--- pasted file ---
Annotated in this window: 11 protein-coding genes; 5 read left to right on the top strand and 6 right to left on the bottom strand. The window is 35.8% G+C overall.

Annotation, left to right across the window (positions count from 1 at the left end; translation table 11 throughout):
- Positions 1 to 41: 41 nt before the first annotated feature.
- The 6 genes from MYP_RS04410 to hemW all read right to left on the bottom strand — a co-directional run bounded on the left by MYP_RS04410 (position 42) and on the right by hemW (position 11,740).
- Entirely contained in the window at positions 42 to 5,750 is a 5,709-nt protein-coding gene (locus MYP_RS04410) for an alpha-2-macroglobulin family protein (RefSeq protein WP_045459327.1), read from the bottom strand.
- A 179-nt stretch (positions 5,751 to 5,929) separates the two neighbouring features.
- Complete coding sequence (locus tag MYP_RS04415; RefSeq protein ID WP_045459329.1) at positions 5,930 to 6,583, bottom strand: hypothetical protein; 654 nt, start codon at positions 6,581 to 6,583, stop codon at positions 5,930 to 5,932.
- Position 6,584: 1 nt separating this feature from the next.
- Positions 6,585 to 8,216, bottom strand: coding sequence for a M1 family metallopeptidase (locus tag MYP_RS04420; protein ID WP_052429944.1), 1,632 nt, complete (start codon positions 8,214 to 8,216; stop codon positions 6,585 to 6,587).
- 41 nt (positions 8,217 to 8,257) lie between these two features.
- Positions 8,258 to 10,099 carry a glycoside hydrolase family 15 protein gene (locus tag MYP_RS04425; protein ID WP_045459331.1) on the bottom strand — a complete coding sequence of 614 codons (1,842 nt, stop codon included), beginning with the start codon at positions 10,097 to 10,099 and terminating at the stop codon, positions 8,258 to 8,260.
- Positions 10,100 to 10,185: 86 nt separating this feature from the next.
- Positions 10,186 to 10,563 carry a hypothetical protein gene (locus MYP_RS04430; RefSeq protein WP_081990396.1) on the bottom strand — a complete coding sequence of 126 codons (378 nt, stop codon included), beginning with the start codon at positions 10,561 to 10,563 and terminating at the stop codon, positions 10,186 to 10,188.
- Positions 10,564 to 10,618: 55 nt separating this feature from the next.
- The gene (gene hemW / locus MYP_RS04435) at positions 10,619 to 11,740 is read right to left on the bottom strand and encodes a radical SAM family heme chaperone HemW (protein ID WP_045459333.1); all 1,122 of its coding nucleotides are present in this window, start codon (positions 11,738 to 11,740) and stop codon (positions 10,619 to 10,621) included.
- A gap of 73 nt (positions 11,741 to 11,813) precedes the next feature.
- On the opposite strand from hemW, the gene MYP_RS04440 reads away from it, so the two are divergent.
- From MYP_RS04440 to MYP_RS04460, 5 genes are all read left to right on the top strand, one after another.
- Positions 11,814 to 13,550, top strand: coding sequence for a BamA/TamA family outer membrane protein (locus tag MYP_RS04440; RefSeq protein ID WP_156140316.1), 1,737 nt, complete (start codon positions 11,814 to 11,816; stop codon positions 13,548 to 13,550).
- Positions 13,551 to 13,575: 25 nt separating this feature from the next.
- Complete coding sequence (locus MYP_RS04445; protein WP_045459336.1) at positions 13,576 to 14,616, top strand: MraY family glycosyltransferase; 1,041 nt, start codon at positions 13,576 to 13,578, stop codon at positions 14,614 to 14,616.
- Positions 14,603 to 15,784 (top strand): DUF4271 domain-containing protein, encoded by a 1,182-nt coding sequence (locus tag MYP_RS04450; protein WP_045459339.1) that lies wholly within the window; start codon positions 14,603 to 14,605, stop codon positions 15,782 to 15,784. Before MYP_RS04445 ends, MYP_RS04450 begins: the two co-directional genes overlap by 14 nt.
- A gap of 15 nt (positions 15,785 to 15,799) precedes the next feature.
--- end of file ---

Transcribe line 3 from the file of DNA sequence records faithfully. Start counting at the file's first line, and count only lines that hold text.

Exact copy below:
- Positions 1 to 41: 41 nt before the first annotated feature.